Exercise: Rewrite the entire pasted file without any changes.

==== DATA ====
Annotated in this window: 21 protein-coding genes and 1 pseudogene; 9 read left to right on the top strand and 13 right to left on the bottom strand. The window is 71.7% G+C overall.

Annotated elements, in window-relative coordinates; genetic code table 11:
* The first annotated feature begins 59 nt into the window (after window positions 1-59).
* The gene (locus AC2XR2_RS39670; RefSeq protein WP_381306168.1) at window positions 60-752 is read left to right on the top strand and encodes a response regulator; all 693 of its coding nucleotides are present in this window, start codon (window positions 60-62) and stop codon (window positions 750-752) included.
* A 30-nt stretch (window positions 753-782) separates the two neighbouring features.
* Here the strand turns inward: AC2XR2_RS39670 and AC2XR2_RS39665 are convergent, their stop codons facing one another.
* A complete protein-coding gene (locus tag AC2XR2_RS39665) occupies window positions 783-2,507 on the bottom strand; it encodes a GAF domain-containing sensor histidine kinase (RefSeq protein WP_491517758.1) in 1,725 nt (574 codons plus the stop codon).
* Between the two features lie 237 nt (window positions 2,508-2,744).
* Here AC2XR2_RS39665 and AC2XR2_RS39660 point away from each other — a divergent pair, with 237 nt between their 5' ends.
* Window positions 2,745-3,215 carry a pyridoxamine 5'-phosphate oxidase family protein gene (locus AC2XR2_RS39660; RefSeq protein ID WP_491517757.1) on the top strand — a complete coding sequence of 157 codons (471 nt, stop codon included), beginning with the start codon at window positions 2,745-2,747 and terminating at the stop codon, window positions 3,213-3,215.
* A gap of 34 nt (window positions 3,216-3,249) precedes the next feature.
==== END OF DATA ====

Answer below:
Annotated in this window: 21 protein-coding genes and 1 pseudogene; 9 read left to right on the top strand and 13 right to left on the bottom strand. The window is 71.7% G+C overall.

Annotated elements, in window-relative coordinates; genetic code table 11:
* The first annotated feature begins 59 nt into the window (after window positions 1-59).
* The gene (locus AC2XR2_RS39670; RefSeq protein WP_381306168.1) at window positions 60-752 is read left to right on the top strand and encodes a response regulator; all 693 of its coding nucleotides are present in this window, start codon (window positions 60-62) and stop codon (window positions 750-752) included.
* A 30-nt stretch (window positions 753-782) separates the two neighbouring features.
* Here the strand turns inward: AC2XR2_RS39670 and AC2XR2_RS39665 are convergent, their stop codons facing one another.
* A complete protein-coding gene (locus tag AC2XR2_RS39665) occupies window positions 783-2,507 on the bottom strand; it encodes a GAF domain-containing sensor histidine kinase (RefSeq protein WP_491517758.1) in 1,725 nt (574 codons plus the stop codon).
* Between the two features lie 237 nt (window positions 2,508-2,744).
* Here AC2XR2_RS39665 and AC2XR2_RS39660 point away from each other — a divergent pair, with 237 nt between their 5' ends.
* Window positions 2,745-3,215 carry a pyridoxamine 5'-phosphate oxidase family protein gene (locus AC2XR2_RS39660; RefSeq protein ID WP_491517757.1) on the top strand — a complete coding sequence of 157 codons (471 nt, stop codon included), beginning with the start codon at window positions 2,745-2,747 and terminating at the stop codon, window positions 3,213-3,215.
* A gap of 34 nt (window positions 3,216-3,249) precedes the next feature.